The mother’s name changed from “Lala” to “Lara” in the English version of Chrono Trigger. I assume it was changed because “Lara” sounds more like a normal name than “Lala”, but I don’t think the translator has ever commented on it.

In any case, changing the mother’s name meant that the game programmers had to change the password to match. So if you play the English release, you’ll have to spell out the name “Lara” by pressing L-A-R-A on the controller.

English-Speaking Players Might’ve Had an Advantage?

As we’ve seen, Japanese players had four potential passwords to choose from. But because the mother’s name is clearly written as “Lara” in the English version of Chrono Trigger, and because those letters map directly to buttons on the controller, there’s no ambiguity about how to spell her name. As a result, it’s possible that English-speaking players failed less often than Japanese-speaking players!

I say “possible” because I don’t think anyone’s researched the topic, and it’s possible that for whatever cultural or educational reasons, “LALA” might be the first spelling to come to most Japanese players’ minds. Since I’m not a native speaker, didn’t learn English in the Japanese school system, etc. I can’t really say.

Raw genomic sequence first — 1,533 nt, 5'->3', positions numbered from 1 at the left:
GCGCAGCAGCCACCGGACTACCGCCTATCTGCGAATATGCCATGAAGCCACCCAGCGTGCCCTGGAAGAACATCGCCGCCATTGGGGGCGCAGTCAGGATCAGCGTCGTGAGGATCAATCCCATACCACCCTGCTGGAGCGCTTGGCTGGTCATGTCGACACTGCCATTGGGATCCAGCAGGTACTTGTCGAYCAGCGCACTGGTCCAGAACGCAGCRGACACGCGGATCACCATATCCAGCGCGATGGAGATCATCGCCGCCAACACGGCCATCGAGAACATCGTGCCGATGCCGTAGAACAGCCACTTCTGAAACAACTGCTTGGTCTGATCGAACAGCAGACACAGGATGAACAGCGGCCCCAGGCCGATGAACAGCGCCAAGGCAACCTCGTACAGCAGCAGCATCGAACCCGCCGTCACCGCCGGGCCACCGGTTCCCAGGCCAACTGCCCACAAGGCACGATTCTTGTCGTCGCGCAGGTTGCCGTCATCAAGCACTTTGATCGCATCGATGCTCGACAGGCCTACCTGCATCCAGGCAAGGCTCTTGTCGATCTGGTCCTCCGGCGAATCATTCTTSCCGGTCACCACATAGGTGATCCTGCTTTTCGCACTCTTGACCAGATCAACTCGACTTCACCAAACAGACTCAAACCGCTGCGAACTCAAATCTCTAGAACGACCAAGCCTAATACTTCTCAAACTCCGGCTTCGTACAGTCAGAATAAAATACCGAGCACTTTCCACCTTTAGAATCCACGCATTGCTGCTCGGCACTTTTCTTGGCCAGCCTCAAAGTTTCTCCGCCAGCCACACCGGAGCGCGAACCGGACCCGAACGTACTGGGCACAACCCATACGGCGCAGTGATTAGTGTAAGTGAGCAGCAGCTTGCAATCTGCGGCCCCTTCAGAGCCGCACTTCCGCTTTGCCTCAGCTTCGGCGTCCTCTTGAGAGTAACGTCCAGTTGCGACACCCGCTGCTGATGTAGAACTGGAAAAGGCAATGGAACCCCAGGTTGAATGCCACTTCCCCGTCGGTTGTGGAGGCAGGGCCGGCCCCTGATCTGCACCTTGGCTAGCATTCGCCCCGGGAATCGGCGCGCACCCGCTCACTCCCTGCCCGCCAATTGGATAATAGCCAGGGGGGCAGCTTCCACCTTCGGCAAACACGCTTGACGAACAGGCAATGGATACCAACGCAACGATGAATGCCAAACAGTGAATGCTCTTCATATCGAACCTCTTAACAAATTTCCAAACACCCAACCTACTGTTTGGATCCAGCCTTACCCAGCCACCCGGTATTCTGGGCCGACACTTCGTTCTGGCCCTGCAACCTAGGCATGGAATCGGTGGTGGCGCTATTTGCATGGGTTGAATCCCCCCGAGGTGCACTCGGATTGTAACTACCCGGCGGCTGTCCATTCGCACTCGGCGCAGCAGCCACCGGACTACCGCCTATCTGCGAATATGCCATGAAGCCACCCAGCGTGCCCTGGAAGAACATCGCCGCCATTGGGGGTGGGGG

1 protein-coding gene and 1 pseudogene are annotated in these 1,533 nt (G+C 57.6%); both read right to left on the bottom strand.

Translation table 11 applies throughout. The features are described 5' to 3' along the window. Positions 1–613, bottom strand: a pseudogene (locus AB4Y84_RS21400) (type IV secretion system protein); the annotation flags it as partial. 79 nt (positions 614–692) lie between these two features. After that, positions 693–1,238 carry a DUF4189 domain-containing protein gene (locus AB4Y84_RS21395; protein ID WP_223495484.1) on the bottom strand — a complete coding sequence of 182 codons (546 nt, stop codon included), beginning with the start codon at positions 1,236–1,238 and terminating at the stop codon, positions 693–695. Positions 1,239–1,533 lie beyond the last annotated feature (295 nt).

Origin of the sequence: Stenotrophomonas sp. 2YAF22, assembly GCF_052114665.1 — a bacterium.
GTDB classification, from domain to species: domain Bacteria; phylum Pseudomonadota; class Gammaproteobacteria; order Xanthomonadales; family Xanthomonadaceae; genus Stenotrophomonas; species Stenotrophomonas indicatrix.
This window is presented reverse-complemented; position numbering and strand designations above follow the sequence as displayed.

A Rare Sight

As a translator, this password puzzle almost feels like seeing a rare bird in the wild. In Japanese, the mother’s name is unquestionably meant to be “Lala”, while in English it’s unquestionably “Lara”. It’s actually rare for Japanese-to-English translators to say “unquestionably” when dealing with L/R issues in names. Even official name lists can end up defying expectations:

This password thing is also a neat little localization change that I wasn’t expecting. They didn’t have to change the mom’s name – they could’ve easily left it as “Lala”, which also would’ve saved the programmers time too. I guess the translator just felt that strongly about this scene!

Summary

In English, the password is clearly spelled out: L-A-R-A. In Japanese, the password is different. There are four possible spellings, but only one is correct: L-A-L-A. The other three combinations end in failure. As a result, Japanese players might’ve had a higher failure rate.